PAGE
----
Toughness Trivia 7 - Debt Retirement


I don't know about you, but I live when my children live. What else would cause a parent or grandparent to whip out, at the slightest provocation, a wallet full of pictures and launch out on a fifteen minute "brag" expedition?

Conversely, I die when my children die. I remember with great pain the rebellious years of the fifties when long stringy hair was in vogue. Our son and his wife were in the States. We were in Africa. A letter from Dorlyn said, "You ought to see Bob's long hair!" My heart sank. I died. What had happened to make the son who was my pride and joy reject all his training and follow the hippy crowd? I wrote. You bet I wrote!

And what I said was a classic case of jumping to conclusions and making a judgment before I had the facts. My letter was completely out of character and cut my son to the quick. Gently, he wrote back words that haunt me to this day ... "Dad, you've always trusted us, please don't start to distrust us now. My hair is not quite as long as our pastor's!" Have you ever wished you could take back words you have written or spoken? I've wished it a thousand times!

The event I want to talk about took place in the days of Elisha. It contains, I believe, the secret of happy living in the lives of our children. A widow was in trouble. Elisha gave her advice which she followed to the letter, and because she did, it was said to her,

"Live thou and thy children ... !"

What did the widow do to make life livable for both her and her children? She did three things:


The widow's husband had obligated himself for payment of a debt. He had died and the debt was still outstanding. The "creditors" were about to make slaves of her sons.

She was in desperate straits, but she made no excuses. Her husband's debt was her debt and she intended to pay it.

There are many things a child of God can do for himself, but there are other times when only a miracle will solve the dilemma. This was one such time! So she cried out to the man of God.

"Live thou and thy children ... !"Now let me spiritualize. Christ obligated himself to pay the debt of man's sins. He died doing it. Actually, the debt is paid, but the "creditors" do not know it. Is that stretching the analogy too much?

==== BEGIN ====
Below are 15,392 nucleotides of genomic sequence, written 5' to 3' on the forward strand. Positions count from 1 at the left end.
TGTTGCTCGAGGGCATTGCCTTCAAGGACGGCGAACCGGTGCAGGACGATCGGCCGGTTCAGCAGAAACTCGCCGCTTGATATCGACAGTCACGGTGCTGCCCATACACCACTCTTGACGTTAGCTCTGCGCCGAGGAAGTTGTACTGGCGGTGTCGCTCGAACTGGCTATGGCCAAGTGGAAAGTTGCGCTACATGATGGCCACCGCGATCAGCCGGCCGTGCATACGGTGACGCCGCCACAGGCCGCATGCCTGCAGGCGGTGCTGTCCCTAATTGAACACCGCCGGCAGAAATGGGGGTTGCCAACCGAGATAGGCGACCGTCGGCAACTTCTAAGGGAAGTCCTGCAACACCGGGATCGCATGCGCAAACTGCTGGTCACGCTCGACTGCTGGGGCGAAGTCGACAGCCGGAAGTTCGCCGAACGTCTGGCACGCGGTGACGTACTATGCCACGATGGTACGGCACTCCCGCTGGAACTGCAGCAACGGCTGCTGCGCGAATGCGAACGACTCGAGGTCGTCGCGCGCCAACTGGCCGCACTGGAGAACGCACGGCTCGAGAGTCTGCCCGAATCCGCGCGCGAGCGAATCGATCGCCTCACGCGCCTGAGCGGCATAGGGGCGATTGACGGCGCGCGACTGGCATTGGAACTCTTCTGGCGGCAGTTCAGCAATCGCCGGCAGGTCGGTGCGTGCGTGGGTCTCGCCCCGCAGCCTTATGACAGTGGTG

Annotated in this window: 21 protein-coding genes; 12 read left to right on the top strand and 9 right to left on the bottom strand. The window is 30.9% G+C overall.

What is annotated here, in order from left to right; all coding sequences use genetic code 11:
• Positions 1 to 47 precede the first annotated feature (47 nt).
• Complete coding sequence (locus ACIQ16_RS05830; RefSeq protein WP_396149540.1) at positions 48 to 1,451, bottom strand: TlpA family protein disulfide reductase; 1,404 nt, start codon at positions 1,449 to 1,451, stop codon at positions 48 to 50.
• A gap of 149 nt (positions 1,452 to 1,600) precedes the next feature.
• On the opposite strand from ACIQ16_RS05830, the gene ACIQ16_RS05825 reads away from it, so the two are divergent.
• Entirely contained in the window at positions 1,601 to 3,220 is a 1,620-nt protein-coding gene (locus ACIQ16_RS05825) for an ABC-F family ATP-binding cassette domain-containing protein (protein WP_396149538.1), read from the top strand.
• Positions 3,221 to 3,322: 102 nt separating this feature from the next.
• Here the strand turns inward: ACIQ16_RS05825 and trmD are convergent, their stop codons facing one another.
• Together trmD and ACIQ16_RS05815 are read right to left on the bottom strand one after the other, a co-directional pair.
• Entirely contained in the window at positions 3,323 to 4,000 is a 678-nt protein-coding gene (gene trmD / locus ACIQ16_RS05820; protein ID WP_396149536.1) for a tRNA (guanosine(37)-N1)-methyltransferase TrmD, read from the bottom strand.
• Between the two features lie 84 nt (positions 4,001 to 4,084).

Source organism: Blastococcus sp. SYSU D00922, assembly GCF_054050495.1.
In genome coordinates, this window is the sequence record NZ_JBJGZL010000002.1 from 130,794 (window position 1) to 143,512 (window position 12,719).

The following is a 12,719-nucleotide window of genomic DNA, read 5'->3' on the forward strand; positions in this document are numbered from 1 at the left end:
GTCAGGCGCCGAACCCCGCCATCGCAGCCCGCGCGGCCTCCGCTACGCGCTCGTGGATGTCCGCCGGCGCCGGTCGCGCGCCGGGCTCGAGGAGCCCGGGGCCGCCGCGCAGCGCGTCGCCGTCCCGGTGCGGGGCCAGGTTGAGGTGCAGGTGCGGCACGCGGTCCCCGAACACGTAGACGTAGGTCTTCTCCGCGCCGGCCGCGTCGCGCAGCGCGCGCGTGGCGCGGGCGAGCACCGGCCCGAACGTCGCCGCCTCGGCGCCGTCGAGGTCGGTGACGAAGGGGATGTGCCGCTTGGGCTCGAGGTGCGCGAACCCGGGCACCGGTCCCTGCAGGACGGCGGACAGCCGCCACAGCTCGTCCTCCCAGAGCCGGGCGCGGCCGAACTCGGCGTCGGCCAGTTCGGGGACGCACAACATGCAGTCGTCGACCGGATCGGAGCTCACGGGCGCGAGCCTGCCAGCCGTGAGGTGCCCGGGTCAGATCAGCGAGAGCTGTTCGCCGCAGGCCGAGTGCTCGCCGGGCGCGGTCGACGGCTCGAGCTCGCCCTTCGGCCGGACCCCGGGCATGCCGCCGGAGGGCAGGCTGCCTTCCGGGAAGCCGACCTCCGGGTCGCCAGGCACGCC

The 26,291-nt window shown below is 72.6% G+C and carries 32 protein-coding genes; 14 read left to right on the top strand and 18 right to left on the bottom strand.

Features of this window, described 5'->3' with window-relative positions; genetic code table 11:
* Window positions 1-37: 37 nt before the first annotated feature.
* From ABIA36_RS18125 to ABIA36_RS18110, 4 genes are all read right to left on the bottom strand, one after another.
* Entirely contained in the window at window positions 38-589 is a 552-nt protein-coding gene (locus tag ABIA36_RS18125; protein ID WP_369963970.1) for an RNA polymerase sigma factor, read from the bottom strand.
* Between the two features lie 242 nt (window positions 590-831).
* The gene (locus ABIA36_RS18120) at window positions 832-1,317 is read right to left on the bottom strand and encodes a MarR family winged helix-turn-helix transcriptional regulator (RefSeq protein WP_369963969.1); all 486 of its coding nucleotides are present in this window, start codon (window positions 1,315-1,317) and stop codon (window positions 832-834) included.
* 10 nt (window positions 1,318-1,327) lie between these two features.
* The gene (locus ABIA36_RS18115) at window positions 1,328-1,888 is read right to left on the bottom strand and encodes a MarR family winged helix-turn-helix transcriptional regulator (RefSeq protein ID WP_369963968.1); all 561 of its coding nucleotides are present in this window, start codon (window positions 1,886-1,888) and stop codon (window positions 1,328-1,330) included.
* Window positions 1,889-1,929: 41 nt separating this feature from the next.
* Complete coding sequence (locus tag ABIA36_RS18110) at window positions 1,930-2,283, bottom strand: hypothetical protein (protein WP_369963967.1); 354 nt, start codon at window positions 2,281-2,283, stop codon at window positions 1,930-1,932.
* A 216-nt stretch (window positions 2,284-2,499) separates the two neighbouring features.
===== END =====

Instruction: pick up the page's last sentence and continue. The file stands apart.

It may be, but bear with me, because I believe I have a valid point.

Christ's debt is our debt. After all, we are "married to Him." We are the "bride of Christ." So His obligation becomes our obligation. That is the essence of the Great Commission. Christ, who died and is risen again, had turned the telling of the good news of "debt payment" over to the Church. It is something we owe!

You can feel the desperate urgency of debt in Paul's words. "Woe is me if I preach not!" It was not because Paul had no resources with which to pay. Rather it was the immensity of the task of telling. "I am a debtor," Paul said, "to the Greeks, and to the Barbarians; both to the wise, and to the unwise." Paul was ready, but Paul was only one man. He couldn't do it all by himself. He had to enlist others in the task. So he recruited. He got others involved. It was something Elisha taught the widow to do, and was one of the things which got the job done. We'll speak of this later.

So the first thing to do to assure ourselves of really living is to identify with the debt and the one who made it. To pretend the debt does not exist, or to disclaim responsibility is to live selfishly and reap the displeasure of the one who gave his life to pay the debt. The creditors, too, will have their "pound of flesh" from those who refuse to acknowledge that the Great Commission is their responsibility.

I have a real problem with those who use the gifts of God for self-serving purposes. The purpose of "body ministry" is to keep the body healthy so as to fulfill its function in "debt retirement." The gifts of the Spirit are not given to tickle the fickle or incite drones to dance. When gifts are misused, they are like prayers gone amiss. They are consumed upon our own lusts and do not serve the purpose for which they are given. They are blessings aborted.